By Jonathan Power*
The Algerian philosopher and revolutionary writer, Frantz Fanon, wrote: “Africa is shaped like a gun, and Congo is its trigger. If that explosive trigger bursts, the whole of Africa will explode.”
The Democratic Republic of Congo, Africa’s largest country, is now caught up in the aftermath of its first proper election since independence from Belgium in 1960. Towards the end of last year one could say, after years of non-stop wars and massive carnage, the country was 90 percent bereft of fighting.
The authoritarian regime of President Joseph Kabila was still in power but at last it had been pressured to call an election by the African Union, the Western aid-givers, some of the big Western businesses that mine in the mineral-rich country and, not least, the Catholic Church.
At first the election held on December 30 seemed to be peaceful and reasonably well organized, but then as the ballots were counted and the winner announced, it became clear that Kabila could still pull strings behind the curtain and he was able to use his influence with the electoral commission to push the man in second place, Felix Tshisekedi, to first place.
In fact, the well-placed Catholic Church with priests, nuns and active lay people all over the country announced that it considered Martin Fayulu the victor. The Financial Times in a detailed on-the-ground survey of leaked polling data concluded the same. The African Union said there were “serious doubts” about the validity of the election and called for “the suspension of the proclamation of the final results”.
Hours before the African Union statement the Southern African Development Community issued its own statement supporting the election result. Surprisingly, the South African government, led by the very democratically minded President Cyril Ramaphosa, was one of signatories of this announcement.
It’s inevitable that the Congo will now face another bout of upheaval. The crowds and the riot police may well continue to confront each other in Kinshasa, although at the moment things are reasonably quiet. There will, for certain, be widespread passive resistance – over the last decade or more there has been an upwelling of a grassroots’ movement.
Foreign investors, fearing instability, will wait and see. Maybe the UN will refuse to recognize the new government. That would be a momentous step. The UN is heavily involved in peacekeeping. Its first presence was in the 1960s when civil war broke out after independence. The last eight years it has been the UN’s biggest peacekeeping deployment ever.
Congo is rotting from within. As John Prendergast and Fidel Bafilemba write in a new book, ‘Congo Stories’: “Today’s corruption cannot be separated from the kleptocratic system, the roots of which go back to colonial-era depredations, as well as more than a century of massive bribery and kickback schemes by multinational corporations.”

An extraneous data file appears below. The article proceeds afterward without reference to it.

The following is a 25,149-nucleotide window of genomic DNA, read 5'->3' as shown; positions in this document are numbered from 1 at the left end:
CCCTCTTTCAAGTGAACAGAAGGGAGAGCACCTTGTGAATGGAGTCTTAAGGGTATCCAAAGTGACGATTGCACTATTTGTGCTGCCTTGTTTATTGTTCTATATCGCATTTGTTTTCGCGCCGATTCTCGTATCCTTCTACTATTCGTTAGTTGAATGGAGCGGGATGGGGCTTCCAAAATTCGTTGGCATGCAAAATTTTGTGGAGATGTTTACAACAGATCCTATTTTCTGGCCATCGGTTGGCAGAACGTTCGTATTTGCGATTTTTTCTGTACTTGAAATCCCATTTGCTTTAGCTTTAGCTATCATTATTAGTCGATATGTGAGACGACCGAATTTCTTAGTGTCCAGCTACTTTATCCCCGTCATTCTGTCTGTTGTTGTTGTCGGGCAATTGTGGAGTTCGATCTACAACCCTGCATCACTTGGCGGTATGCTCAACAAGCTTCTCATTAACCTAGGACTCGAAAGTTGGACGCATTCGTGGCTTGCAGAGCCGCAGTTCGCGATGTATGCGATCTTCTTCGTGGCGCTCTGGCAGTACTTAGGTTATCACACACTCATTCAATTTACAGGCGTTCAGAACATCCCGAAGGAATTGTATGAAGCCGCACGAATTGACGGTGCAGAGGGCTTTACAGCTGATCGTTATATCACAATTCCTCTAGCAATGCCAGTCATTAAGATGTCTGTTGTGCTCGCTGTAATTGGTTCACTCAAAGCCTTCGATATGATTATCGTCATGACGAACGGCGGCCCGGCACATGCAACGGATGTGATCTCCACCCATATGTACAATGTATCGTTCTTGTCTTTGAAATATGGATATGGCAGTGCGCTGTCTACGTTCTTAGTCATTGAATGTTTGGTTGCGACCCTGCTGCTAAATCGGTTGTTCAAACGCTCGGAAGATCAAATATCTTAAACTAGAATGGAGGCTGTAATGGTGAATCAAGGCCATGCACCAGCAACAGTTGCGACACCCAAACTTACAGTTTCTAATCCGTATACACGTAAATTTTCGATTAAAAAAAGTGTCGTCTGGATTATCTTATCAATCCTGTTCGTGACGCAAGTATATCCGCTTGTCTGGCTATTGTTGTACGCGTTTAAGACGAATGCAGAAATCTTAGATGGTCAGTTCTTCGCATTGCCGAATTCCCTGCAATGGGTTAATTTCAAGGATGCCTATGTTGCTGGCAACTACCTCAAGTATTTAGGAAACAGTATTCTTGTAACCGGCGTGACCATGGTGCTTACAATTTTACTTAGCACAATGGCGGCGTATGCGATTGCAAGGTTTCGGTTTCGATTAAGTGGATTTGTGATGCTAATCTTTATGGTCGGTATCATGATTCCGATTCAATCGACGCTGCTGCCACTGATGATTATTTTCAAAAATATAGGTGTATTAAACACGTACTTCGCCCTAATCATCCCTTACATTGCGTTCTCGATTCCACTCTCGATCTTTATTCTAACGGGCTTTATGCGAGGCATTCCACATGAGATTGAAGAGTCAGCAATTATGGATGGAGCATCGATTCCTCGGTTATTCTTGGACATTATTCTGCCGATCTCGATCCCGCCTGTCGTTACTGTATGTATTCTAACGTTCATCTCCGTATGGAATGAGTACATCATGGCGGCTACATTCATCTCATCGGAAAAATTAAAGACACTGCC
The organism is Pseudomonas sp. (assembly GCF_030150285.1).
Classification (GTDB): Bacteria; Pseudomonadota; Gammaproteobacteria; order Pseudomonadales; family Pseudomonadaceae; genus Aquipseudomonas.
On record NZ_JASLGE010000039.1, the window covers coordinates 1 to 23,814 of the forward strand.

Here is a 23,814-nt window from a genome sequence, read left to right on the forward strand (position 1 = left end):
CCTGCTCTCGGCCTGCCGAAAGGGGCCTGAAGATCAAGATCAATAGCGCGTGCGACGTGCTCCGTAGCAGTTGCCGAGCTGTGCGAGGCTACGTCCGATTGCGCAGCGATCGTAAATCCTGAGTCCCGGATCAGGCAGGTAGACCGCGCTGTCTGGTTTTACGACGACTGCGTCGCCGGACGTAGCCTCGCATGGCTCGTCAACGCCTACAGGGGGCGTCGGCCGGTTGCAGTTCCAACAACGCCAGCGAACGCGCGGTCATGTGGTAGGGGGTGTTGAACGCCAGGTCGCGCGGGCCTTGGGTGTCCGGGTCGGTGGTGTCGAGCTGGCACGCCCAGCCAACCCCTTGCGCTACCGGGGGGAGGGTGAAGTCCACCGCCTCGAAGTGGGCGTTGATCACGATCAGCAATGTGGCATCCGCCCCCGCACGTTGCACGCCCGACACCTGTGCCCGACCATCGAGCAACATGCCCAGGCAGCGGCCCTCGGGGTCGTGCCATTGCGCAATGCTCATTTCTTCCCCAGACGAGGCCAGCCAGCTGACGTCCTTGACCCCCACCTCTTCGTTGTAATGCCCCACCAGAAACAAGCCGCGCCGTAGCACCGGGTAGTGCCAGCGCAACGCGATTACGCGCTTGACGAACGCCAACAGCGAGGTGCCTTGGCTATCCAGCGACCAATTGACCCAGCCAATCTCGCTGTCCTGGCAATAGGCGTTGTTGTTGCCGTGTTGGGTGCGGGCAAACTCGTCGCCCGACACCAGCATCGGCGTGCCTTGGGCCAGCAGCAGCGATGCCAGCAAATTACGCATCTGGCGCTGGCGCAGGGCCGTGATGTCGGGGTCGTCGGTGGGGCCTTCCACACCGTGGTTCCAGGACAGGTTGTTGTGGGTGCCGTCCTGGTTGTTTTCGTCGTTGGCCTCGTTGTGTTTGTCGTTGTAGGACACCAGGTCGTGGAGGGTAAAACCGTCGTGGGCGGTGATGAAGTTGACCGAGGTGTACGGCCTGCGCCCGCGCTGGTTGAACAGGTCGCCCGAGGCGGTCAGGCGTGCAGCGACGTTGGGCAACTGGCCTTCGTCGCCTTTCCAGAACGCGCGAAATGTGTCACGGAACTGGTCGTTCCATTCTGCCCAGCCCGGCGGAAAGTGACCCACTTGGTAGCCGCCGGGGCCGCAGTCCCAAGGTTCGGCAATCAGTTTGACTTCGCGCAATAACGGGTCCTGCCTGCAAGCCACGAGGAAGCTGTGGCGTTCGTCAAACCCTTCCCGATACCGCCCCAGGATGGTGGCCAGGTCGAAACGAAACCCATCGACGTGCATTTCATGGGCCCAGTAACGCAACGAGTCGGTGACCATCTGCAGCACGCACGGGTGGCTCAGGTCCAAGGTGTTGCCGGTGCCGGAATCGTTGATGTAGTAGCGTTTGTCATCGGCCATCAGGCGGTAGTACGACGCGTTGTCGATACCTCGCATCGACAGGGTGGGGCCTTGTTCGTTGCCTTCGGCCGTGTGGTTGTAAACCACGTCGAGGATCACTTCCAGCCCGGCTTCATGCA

The Belgian colonial regime was perhaps, write the authors, “the ugliest chapter in all of Africa’s colonial history”.
A turbulent Congo is the last thing the multinationals want, even though they have done so much in past years to corrupt it and exploit it. The world needs Congolese products: key raw materials needed for cell phones, laptops and video games – tantalum, tungsten and tin; for electric cars, cobalt, for which it produces 60 percent of the world’s output, the main ingredient for the lithium battery. (The latter is responsible for a sharp increase in child labour.)
Later, after independence, the Soviet Union made a large effort to “capture” Congo’s political leaders and push the U.S., Belgium and France aside. It supported Patrice Lumumba who was the Congo’s first prime minister. Congo was the first African country to become part of the “tug-of-war” between the two superpowers.
Allen Dulles, the head of the CIA, ordered the Congo’s station chief to remove Lumumba. Washington sent him vials of poisons. In fact Lumumba was murdered with Mobutu’s connivance while visiting the province of mineral-rich Katanga which some Western countries had helped secede. Not coincidentally, both Ambassador Burden and Dulles had financial interests in the Congo. All this is well documented.
The U.S., Britain, France, the World Bank and the International Monetary Fund started giving General Mobutu, who had staged a coup in 1960 and ruled with an iron fist for 32 years until he was driven out by a popular revolt, enormous amounts of aid – the U.S. itself over the years gave around a billion dollars. President Ronald Reagan called Mobutu “a voice of good sense and good will”. He was President H.W. Bush’s first African state official visitor with Bush calling him “one of our most valued friends”. Mobutu amassed for himself a fortune.
Perhaps the Congo is at its darkest just before sunrise. Let us hope so, even if its history suggests otherwise. [IDN-InDepthNews – 22 January 2018]
*Note: For 17 years Jonathan Power was a foreign affairs columnist and commentator for the International Herald Tribune – and a member of the Independent Commission on Disarmament, chaired by the prime minister of Sweden, Olof Palme. He forwarded this and his previous Viewpoints for publication in IDN-INPS Copyright: Jonathan Power. Website www.jonathanpowerjournalist.com.